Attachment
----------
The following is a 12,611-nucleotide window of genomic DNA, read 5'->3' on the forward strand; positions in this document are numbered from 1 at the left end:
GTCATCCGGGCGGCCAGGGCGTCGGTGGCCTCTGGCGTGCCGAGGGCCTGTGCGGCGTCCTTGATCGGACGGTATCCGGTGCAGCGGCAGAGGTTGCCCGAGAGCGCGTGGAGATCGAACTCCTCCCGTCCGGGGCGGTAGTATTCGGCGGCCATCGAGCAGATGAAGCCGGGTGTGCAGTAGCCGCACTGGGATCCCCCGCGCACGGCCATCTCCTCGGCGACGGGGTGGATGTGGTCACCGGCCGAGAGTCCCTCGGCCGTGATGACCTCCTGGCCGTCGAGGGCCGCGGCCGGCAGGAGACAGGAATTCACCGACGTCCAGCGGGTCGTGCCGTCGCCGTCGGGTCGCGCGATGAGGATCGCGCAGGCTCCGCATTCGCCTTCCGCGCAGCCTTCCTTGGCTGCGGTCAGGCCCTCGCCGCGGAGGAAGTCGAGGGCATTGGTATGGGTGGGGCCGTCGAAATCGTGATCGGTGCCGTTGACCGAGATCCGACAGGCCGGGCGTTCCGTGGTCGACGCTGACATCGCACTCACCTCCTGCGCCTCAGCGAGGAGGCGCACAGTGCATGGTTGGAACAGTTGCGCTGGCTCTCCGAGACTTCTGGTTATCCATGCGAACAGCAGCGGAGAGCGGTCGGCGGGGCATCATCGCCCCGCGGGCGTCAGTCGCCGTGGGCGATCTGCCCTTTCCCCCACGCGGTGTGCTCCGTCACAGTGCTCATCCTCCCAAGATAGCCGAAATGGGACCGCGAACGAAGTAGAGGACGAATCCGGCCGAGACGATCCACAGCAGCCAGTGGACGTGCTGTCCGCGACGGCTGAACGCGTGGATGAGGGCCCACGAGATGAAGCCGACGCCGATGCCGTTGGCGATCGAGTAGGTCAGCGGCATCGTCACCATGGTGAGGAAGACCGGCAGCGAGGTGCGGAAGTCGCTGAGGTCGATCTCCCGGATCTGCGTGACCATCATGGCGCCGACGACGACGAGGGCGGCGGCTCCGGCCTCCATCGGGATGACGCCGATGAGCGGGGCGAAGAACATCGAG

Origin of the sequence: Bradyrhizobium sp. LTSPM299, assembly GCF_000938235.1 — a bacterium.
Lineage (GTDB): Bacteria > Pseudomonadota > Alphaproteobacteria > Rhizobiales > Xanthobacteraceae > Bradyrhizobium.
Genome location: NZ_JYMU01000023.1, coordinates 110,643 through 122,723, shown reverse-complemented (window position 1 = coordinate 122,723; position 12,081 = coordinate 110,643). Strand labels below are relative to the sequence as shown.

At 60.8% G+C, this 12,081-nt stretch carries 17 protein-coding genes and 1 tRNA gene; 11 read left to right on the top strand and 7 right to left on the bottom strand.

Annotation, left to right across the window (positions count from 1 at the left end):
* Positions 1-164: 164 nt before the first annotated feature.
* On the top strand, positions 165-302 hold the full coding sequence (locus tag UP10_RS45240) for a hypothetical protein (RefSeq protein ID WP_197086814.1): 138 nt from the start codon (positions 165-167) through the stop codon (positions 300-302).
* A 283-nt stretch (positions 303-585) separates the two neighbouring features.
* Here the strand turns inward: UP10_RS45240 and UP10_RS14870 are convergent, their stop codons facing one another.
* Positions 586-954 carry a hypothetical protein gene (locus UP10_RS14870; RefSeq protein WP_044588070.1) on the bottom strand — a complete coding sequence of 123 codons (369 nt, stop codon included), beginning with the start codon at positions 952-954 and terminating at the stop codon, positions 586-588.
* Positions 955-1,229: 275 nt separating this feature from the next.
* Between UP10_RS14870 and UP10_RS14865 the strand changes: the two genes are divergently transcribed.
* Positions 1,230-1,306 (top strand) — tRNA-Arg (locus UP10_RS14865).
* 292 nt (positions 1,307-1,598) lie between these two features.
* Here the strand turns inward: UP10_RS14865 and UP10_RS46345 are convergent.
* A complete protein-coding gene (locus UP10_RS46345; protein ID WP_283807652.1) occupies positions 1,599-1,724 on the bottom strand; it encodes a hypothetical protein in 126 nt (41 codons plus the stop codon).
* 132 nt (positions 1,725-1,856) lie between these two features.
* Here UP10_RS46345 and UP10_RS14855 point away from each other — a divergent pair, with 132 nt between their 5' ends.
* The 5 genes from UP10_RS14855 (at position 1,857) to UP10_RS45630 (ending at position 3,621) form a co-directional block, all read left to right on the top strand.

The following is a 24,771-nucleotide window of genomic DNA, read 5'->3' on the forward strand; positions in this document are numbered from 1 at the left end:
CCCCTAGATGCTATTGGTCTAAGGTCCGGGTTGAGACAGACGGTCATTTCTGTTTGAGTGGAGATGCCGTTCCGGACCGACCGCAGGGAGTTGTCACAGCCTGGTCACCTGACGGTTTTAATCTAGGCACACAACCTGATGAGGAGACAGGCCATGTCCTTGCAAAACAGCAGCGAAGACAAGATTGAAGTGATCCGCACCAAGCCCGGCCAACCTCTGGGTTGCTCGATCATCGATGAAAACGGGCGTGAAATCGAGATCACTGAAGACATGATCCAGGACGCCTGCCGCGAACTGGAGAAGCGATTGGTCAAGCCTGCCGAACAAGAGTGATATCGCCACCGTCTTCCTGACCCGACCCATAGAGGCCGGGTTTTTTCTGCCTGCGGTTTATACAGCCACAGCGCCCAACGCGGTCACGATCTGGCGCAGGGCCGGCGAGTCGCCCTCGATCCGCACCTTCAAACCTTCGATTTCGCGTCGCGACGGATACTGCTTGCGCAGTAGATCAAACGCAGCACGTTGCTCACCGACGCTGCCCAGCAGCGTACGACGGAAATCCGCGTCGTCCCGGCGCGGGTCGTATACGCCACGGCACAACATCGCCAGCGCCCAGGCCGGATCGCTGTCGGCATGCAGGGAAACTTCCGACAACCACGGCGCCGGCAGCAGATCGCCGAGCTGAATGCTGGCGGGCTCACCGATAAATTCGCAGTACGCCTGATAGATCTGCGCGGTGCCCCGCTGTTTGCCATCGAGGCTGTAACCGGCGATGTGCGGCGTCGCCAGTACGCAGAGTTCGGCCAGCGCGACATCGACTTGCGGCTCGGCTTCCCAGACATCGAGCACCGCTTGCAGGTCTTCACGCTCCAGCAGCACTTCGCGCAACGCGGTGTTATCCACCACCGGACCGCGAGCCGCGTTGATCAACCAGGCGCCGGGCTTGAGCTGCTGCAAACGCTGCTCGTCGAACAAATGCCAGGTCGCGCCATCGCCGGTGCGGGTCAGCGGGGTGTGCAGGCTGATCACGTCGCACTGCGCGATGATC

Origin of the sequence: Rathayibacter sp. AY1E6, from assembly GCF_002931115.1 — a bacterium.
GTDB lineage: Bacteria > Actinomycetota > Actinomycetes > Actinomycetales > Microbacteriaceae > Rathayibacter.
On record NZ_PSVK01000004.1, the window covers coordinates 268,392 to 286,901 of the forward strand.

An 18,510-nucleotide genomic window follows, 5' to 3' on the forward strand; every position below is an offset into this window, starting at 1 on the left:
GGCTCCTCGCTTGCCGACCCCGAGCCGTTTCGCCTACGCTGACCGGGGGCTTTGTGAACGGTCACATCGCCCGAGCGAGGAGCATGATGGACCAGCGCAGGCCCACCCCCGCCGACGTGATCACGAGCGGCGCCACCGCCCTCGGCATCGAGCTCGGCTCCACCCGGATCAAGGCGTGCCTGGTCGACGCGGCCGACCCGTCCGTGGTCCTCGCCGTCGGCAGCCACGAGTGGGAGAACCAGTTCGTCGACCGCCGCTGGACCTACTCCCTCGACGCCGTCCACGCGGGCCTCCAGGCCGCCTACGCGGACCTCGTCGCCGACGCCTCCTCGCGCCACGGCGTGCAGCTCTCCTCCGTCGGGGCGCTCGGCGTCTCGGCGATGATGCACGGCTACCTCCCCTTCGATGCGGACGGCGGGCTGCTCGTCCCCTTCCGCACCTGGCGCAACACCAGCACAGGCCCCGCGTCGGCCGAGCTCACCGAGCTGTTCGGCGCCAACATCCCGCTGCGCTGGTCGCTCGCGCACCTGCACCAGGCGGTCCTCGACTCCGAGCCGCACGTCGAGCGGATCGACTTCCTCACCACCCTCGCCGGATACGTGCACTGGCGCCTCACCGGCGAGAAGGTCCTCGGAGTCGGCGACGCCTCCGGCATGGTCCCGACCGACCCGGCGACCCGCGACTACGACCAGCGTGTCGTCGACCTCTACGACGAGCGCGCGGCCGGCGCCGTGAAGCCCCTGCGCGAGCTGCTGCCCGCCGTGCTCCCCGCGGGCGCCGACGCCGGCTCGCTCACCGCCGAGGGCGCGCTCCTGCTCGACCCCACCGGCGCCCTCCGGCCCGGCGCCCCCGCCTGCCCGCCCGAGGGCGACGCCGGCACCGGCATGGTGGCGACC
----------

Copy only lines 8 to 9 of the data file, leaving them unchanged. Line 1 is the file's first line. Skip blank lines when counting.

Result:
* Positions 1-164: 164 nt before the first annotated feature.
* On the top strand, positions 165-302 hold the full coding sequence (locus tag UP10_RS45240) for a hypothetical protein (RefSeq protein ID WP_197086814.1): 138 nt from the start codon (positions 165-167) through the stop codon (positions 300-302).